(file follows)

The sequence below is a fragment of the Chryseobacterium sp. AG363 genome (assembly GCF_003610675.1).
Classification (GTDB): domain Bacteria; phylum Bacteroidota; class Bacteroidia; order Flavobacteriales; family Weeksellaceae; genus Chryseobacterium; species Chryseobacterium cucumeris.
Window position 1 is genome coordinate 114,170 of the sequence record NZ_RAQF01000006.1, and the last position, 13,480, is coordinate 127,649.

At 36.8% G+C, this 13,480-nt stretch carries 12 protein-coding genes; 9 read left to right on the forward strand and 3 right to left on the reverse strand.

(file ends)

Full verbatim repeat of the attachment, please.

The sequence below is a fragment of the Chryseobacterium sp. AG363 genome (assembly GCF_003610675.1).
Classification (GTDB): domain Bacteria; phylum Bacteroidota; class Bacteroidia; order Flavobacteriales; family Weeksellaceae; genus Chryseobacterium; species Chryseobacterium cucumeris.
Window position 1 is genome coordinate 114,170 of the sequence record NZ_RAQF01000006.1, and the last position, 13,480, is coordinate 127,649.

At 36.8% G+C, this 13,480-nt stretch carries 12 protein-coding genes; 9 read left to right on the forward strand and 3 right to left on the reverse strand.